Saturday, June 7, 2008

Rules Are Made to Be Broken, but Not the Little Annoying Ones

I'm really not sure I'm going to be able to keep up with the once-a-week thing I seem to be forcing on myself--especially as I should really currently be marking, writing a lecture, drawing four comics, and cleaning my apartment in anticipation of my parents' visit, which will coincide with my convocation this Friday (the 13th, of course)--but it's hot, and it's Saturday, and I feel like complaining about stuff.* Before I begin ripping into you, however, I have a few comments to make about Other Business:

1) I've been neglecting PFROD. It's admittedly kind of exhausting to maintain; however, I'll get back to it eventually. I've stuck a few entries at the bottom of this post, though you should note that these entries constitute only a tiny fraction of what I get every day.

2) If you haven't seen the comments on the last post, check them out. Two Instigators of Filthy Plagiarism have infiltrated the site, and I and a reader named Kyle have declared war on them. Will you join in our crusade? Who will be strong and stand with me? Somewhere beyond the barricade is there a world you long to see?**

3) I sometimes amuse myself by googling this blog's name and trying to figure out who has noticed it, mostly because I like it when people get funny ideas about it or, well, me. A case in point: the nice people at Blogged have filed KUMGEW under "Entertainment." What? Entertainment? Essay writing is not entertainment! It is deadly serious and can destroy you if you do it badly! Would it be entertaining if you started an essay with a quotation one too many times and your marker came after you with a hatchet? Would it be entertaining if you repeated your thesis statement word for word in your conclusion and inadvertently started a nuclear war?*** I. Think. Not.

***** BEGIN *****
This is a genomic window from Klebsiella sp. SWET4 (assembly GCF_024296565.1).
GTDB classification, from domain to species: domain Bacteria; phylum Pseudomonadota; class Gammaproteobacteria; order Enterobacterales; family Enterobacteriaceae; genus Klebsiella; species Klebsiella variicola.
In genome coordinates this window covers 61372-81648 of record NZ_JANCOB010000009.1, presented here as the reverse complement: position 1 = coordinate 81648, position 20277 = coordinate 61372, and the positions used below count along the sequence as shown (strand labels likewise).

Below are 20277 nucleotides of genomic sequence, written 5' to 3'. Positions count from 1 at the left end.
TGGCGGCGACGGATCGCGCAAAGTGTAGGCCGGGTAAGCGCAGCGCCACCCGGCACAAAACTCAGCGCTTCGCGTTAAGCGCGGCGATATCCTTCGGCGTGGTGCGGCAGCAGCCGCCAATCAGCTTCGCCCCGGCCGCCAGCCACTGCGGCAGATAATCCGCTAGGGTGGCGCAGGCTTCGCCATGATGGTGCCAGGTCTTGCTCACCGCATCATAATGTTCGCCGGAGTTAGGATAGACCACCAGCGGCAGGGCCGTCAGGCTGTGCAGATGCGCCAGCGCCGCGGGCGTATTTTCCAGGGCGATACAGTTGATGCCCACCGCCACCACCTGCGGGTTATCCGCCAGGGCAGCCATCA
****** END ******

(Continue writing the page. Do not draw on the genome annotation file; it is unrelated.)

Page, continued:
As well, a StumbleUpon user has described KUMGEW as "hilarious, British, spicy, educational." Note the "educational" (not "entertaining"). "Hilarious" and "spicy" I'll give you (and thank you, sir), but it's the "British" that gets me here.

Blimey, mate...why do you think my blog is British? It's sodding Canadian, innit? Bloody hell. I go out of my way to project a bracing northern sort of character, and what do I get for it? Suddenly, I'm British! That's bollocks! Too right I've gone off my nut on this one. Give us some credit, will you, love? Cheers.****

Seriously, though: do I sound British? I don't mind sounding British, but do I? I don't sound British in real life.

4) KUMGEW is possibly the worst acronym ever. Well, oops.

Now that all that randomness is out of the way, I proudly present:

Stupid Essay-Writing Rules and Why You Should Follow Them

In my postwriting post, I spent a lot of time explaining in great detail the ten thousand important things you needed to do to your essay between the time you finished writing it and the time you handed it in. I neglected the ten thousand and first: after you have read for sense, content, form, spelling, flow, consistency, and logic, you also need to make sure you have followed the formal conventions that are keeping your markers from losing their brilliant but fragile minds.

You see, it is possible to grow tired of writing, "Underline or italicise titles of novels," in the margins over and over and over again. It is possible to come to loath the sight of the words, "Incorporate quotations into sentences of your own," "Use double quotation marks consistently; single quotation marks should appear internally only,"***** "Indent twice for block quotations," "Take block quotations all the way to the right margin," "Double-space block quotations," "READ UP ON THE RULES FOR BLOCK QUOTATIONS!", "No comma between author's name and page number," "No 'p.' before page number," "Use parenthetical citations, not footnotes," and, "Use footnotes, not endnotes." It is extremely possible to hate writing these comments so much that one will eventually, when faced with the prospect of an essay riddled with such errors, begin to cry.

Some of the comments above apply exclusively to MLA-formatted essays. Other styles involve other rules. The important thing is that you know which rules you are meant to be following, then follow them. Ignorance is no excuse. If you don't own a style guide, acquire one; if, for some reason, you can't acquire one, find one at the library or check out one of the many websites that cover these niggling little rules.